Next we saw Nicholas "The Axe Man" Walters, a Jamaican featherweight who trains and fights in Panama, run his professional record up to 4-0 by overwhelming Colon's Javier Jiménez. Walters dominated from the start but Jiménez put on a furious rally in the second round, only to see Walters reassert control and then score the TKO a minute and 14 seconds into the fourth. After a professional debut that began with a unanimous decision, Walters has knocked out his next three opponents and is a boxer to watch.
Daddy won his fight. Photo by Eric Jackson
There followed a couple of somewhat lackluster bouts that went the distance and ended in split decisions: Antonio Fernandez defeated Rolando Giono in a bout where the latter was penalized for one low blow too many in the third round; and Irving Berry, a featherweight with an interesting ambidextrous style but no apparent killer instinct outpointed Danys "Feroz" Díaz.
Joel Cerrud followed with another chapter in a career marred by bad luck, getting sidetracked from his comeback when his Latin American super featherweight championship bout against Nicaraguan Ronny McField was ended by an injury from two head butts and declared a draw.
Joel Cerrud, above, charges in --- but below, is examined for cuts sustained in a couple
of accidental head butts. The fight was stopped too early to count, so it was a draw.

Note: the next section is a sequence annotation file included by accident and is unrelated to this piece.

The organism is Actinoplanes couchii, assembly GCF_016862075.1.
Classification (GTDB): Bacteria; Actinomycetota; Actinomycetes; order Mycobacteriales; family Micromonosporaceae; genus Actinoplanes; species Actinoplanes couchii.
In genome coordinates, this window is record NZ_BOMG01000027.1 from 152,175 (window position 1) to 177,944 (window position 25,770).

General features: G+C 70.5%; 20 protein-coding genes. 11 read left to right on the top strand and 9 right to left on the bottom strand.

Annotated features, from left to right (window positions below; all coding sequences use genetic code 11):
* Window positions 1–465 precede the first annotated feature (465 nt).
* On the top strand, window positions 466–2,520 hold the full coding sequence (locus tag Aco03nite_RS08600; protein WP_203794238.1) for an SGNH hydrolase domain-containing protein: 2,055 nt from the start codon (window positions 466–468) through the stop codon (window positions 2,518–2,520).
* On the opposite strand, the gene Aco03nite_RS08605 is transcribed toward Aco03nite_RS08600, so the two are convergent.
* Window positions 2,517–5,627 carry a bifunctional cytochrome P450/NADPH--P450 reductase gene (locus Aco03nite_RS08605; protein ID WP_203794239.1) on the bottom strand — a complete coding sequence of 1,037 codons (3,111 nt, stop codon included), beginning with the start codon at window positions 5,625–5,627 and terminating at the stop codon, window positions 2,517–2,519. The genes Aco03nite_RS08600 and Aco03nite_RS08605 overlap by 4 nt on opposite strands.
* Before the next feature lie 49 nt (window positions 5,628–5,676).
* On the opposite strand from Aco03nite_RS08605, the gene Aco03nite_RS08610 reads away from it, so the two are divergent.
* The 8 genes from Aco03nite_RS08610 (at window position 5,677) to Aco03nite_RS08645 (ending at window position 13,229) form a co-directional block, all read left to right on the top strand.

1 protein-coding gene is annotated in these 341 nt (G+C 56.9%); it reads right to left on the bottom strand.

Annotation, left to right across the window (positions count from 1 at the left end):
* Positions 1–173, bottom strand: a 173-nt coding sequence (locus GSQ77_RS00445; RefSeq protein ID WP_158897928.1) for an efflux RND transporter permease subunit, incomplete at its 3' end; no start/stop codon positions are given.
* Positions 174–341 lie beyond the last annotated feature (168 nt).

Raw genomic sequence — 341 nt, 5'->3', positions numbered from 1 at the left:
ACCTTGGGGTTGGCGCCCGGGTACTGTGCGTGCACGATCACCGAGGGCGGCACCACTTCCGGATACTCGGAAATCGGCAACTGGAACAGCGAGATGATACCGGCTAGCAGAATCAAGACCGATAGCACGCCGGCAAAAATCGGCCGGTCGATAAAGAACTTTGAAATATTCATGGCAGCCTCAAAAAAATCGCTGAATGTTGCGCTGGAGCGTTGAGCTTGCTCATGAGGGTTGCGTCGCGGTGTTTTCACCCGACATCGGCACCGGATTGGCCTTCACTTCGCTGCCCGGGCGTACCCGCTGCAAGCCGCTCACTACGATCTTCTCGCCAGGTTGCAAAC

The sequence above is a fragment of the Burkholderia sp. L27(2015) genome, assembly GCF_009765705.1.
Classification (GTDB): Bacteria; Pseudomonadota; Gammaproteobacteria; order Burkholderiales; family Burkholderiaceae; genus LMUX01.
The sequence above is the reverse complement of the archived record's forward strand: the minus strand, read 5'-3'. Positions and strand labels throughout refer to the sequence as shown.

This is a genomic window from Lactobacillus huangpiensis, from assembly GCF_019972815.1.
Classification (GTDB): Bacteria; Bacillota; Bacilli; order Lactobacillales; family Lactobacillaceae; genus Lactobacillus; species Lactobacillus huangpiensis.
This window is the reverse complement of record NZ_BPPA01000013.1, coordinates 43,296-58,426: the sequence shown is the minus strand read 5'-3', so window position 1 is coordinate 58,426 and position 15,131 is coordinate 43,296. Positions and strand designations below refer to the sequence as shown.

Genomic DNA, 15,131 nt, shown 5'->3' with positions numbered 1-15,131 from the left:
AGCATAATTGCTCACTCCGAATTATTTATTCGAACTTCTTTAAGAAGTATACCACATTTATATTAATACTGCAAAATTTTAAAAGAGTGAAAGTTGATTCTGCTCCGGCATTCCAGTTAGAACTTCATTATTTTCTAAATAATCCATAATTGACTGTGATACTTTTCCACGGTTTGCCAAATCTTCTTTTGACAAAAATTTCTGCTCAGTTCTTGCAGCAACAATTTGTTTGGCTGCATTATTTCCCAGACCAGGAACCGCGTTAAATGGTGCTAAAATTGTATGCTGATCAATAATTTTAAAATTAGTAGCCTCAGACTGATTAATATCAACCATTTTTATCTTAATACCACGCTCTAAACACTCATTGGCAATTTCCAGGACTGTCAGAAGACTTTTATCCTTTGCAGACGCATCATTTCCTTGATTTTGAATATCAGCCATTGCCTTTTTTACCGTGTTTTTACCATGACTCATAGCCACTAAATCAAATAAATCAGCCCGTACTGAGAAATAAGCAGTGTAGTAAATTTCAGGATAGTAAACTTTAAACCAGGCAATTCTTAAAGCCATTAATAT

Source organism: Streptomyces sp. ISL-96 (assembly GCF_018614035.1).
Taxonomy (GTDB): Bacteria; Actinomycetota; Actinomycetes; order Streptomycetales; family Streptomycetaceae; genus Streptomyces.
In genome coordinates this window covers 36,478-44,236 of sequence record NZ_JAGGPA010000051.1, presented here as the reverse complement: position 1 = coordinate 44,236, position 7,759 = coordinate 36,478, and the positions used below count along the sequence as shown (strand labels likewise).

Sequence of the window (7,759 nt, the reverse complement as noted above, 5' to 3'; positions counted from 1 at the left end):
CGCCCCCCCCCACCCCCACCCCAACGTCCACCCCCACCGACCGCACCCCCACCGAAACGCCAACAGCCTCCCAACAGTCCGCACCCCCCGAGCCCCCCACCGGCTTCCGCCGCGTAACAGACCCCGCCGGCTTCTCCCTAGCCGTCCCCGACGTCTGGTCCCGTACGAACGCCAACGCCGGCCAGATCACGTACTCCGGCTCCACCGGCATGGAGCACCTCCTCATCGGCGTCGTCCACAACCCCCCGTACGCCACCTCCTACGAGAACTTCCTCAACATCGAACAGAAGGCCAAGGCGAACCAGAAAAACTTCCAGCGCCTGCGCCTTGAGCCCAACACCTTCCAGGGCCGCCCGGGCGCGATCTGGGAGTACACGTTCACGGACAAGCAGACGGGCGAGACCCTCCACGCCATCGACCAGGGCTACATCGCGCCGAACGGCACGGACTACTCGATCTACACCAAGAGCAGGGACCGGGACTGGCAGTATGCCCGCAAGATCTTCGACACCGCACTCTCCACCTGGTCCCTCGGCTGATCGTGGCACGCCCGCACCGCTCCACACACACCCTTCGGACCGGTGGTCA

Photos by Eric Jackson
All of this was televised on the TVMax channel, with the ultimate bout also shown on Japanese TV. (Thus the Japanese characters on the ring's turnbuckle pads.) Figali really isn't the best boxing venue, so many of the nation's fight fans decided to take it all in on the idiot box. Many more sparsely attended fights nights like this and there will be a popular and practical demand for a more cozy setting for the main events of this, one of Panamanian pugilism's latest golden age.
So what's next on the national boxing scene?
That would be November 29 at ATLAPA, when Whyber "Showtime" García (20-5, 14 KOs) fights Venezuela's Jorge "Niño de Oro" Linares (25-0, 16 KOs) for the vacant WBA super-featherweight championship.
However, most of Panama's top fighters will be seeking to advance their fortunes abroad in the months to come.
WBA super-bantamweight champ Celestino "Pelenchín" Caballero (30-2, 21 KOs) gets a chance to start on the title unification that he wants on November 21 in Orillia, Ontario, when he fights the man with the IBF belt, Canada's Steve Molitor (28-0, 13 KOs). This will be televised in the United States, so the tall and lanky fighter from hardscrabble Colon ought to see a payday that sets him up for at least a comfortable middle class rest of his life. If Caballero gets past that test, he'll want to fight the WBO champ, Puerto Rican Juan Manuel López, or the WBC champ, Mexican Israel Vázquez.
WBA cruiserweight champ Guillermo "Felino" Jones will be in New York in a few weeks to talk with Don King about defending the title he won from Germany's Firat Arslan in September at a New York or New Jersey venue.